Love it or hate it, The Birdcage displays some of William’s most hilarious scenes of all time. Many dismiss the film feeling that it accentuates terrible gay stereotypes. You must consider that it’s based off a French play, which was later adapted into an English musical, so naturally that adds to the over the top factor. I understand how the subject can be offensive to some, it’s a side-effect of comedy which we can accept or just ignore. One scene that a friend of mine noted for being a standout is when Williams’ character is trying to get Nathan Lane’s character to act more masculine while buttering a piece of bread. Thankfully some wonderful individual has put this on YouTube because a description alone would not do it justice.

Courtesy of www.bradwarthen.com

Courtesy of www.bradwarthen.com

Good Will Hunting earned Williams an Oscar. All in all it’s a great film. His character gives such insight to people so it’s really hard to pick just one moment. The chemistry between him and Matt Damon is incredible and the lessons he teaches Damon’s character are also being instilled on us, the audience. This just makes this film more awesome. I think people will be quoting the advice in which he states that a person cannot really understand and feel loss until they love something more than themselves.

I have a confession to make, I was 14 and an angry young individual when I first saw Dead Poet’s Society and dismissed it as an overly bloated piece of rubbish. Then I re-watched it a few years later because I noticed one of my best friends was quoting it all the time. I don’t know how I missed the weight of those quotes then, but damn. It should be obvious that with the very word in the title, Dead Poet’s Society has a lot to say on the subject of life and death.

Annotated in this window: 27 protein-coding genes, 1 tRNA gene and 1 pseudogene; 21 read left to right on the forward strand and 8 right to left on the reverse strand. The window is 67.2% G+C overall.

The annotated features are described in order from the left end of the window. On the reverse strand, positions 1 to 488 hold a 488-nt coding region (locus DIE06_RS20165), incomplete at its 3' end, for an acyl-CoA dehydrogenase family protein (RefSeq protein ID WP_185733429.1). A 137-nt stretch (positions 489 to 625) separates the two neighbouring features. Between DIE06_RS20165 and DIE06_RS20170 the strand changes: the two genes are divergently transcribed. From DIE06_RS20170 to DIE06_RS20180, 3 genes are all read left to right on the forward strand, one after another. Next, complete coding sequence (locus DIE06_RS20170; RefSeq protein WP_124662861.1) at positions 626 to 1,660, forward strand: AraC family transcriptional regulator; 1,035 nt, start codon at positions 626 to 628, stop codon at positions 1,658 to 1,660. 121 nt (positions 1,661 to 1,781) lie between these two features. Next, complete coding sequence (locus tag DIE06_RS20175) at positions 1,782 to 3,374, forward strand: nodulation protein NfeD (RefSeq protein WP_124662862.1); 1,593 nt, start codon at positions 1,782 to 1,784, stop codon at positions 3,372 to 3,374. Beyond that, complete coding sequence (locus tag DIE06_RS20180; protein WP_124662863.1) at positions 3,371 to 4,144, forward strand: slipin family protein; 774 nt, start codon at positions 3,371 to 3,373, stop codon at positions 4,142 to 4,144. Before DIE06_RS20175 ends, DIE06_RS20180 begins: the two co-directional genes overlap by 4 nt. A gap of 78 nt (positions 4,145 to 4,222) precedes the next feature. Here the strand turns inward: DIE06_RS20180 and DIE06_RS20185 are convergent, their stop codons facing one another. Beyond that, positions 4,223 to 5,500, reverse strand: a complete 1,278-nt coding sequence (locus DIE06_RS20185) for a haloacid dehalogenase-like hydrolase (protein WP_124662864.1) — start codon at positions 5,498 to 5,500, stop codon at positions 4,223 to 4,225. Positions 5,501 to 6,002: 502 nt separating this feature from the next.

Courtesy of www.fanpop.com

Courtesy of www.fanpop.com

Today more than ever those lines, especially about death ring out as we see Williams not as the teacher he played in the film, but as the tragic student Neil, a character despite outward appearances and being loved by friends, ends up taking his own life. This film is not a bad place to start for anyone who wants to try to understand depression. It shows the overwhelming weight of the illness and how despite all the love, sometimes you get to a place where words can no longer reach. I know I said I wasn’t going to focus on Williams’ death, but I really can’t dismiss the parallels of the movie and Williams’ real life.

He made us laugh, he made us cry, he gave us words to live by and instilled lessons on us but above all else he was a great gift to all and he will be greatly missed. RIP Robin Williams.

Obituary: Robin Williams (1951-2014)

Robin Williams the Lovable Anarchist

Courtesy of www.theexcomedy.com

Courtesy of www.theexcomedy.com

Death is inevitable. However, certain passings such as Robin Williams’ on Monday August 11th, catch us by surprise and leave us totally devastated (for a few days at least). At 63, he wasn’t especially young. He wasn’t even particularly healthy, having open-heart surgery in 2009 and many years of cocaine and alcohol abuse, the latter with which he struggled even to the very end.

Even so his death is a major shocker. In his numerous public appearances, Williams possessed the energy of a solar-powered wind-up-toy. Above all, Williams seemed to be the indomitable survivor, invincible really, with a real zest for life (even when he constantly made fun of his own inner demons.)

Courtesy of www.bohomoth.com

Courtesy of www.bohomoth.com

His death is the Marilyn Monroe for our generation. On the surface, a comparison between the shapely blonde bombshell and the manic and hairy comedian might seem out of whack. In many ways, they had similar career trajectories. Both had highly idiosyncratic, singular talents that endeared them to the masses and catapulted them to superstardom. While the industry realized their uniqueness, very few producers and filmmakers knew what to do with them, rarely capitalizing on what made them special.